When I was diagnosed the doctor handed me basically the You Have Cancer: Now What? booklet. It stated that the hardest part would be between treatment and diagnosis. But I've found that afterwards is hard, too. Turning back to carefree, getting my life back, processing feelings, dealing with symptoms that feel like PTSD. All harder than expected based on what I was told. It reminds me of when I graduated from college and no one told me that I and my other twenty-something-year-old-thinking-feeling friends would have major existential crises. Oopsies!
I just came across a piece by Michael D. Becker, on Curetoday.com, which says this: "There is waiting to be told you have the disease, waiting to start treatment, and now waiting to determine whether or not the cancer has returned. Clearly, one of the hardest parts about having cancer is the waiting. But based on my personal experience and in reading various cancer patient blogs, anxiety about cancer returning is the most difficult and debilitating form of waiting. One published study even suggests that post-cancer anxiety is likely to be a problem in long-term cancer survivors."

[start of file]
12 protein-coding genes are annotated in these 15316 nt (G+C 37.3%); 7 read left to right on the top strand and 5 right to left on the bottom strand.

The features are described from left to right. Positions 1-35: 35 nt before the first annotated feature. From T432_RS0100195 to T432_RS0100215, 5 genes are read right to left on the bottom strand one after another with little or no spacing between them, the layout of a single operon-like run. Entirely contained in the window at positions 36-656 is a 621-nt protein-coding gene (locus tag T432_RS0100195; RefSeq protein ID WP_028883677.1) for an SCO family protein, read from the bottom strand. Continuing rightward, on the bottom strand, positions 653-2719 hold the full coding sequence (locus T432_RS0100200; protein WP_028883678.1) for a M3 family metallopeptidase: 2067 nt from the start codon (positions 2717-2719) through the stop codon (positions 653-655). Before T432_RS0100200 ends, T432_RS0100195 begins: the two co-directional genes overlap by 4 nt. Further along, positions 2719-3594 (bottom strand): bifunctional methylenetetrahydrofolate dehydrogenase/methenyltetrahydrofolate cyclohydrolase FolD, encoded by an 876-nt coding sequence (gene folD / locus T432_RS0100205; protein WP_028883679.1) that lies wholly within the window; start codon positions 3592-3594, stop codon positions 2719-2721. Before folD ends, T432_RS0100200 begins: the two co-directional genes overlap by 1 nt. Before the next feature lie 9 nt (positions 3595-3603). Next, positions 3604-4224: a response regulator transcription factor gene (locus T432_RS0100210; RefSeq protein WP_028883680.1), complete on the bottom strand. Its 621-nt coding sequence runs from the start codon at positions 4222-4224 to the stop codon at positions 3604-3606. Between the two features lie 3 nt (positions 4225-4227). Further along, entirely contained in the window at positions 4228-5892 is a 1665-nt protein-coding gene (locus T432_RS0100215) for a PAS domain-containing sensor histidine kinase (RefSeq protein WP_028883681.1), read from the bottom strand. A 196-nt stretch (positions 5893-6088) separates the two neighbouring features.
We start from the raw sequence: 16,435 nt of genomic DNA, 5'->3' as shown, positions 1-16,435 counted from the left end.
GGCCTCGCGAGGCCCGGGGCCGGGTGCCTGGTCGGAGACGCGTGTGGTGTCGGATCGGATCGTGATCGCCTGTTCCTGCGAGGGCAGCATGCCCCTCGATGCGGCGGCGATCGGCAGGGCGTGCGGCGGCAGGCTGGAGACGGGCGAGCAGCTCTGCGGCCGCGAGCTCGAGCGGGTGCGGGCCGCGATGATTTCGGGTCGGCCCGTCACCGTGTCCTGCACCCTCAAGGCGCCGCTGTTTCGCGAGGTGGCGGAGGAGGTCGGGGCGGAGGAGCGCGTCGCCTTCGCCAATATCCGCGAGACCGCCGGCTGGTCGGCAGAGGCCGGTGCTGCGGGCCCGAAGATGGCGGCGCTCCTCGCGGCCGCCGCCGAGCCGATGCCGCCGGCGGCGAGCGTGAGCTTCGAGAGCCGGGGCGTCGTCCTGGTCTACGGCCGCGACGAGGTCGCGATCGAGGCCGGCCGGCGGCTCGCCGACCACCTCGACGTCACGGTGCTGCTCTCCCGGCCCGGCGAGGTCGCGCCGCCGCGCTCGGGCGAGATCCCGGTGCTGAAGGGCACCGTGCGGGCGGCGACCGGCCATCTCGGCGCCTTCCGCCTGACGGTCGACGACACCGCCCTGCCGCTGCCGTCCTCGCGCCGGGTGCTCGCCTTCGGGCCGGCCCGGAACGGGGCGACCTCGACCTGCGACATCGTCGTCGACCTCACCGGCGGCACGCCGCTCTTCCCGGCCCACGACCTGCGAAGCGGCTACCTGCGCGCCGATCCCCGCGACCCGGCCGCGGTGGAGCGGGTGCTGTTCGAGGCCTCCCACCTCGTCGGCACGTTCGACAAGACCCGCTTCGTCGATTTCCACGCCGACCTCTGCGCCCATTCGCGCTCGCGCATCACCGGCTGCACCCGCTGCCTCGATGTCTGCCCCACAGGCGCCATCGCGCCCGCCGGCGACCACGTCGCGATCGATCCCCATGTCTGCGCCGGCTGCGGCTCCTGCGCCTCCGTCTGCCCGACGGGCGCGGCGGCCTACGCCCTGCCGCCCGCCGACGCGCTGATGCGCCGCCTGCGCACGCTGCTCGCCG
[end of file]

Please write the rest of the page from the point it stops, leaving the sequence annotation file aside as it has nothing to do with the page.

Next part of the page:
Thank you, Michael. Yes yes yes yes. He goes on to say "Doctors and nurses were excellent about making me aware of the possible side effects of chemotherapy and radiation therapy and what to expect during treatment. What needs to be discussed more openly and proactively is the potential psychological impact following cancer treatment."
I could not agree more.
It's me, Jennifer Bernice (rhymes with "Furnace": it was my Granny's name) Sutkowski
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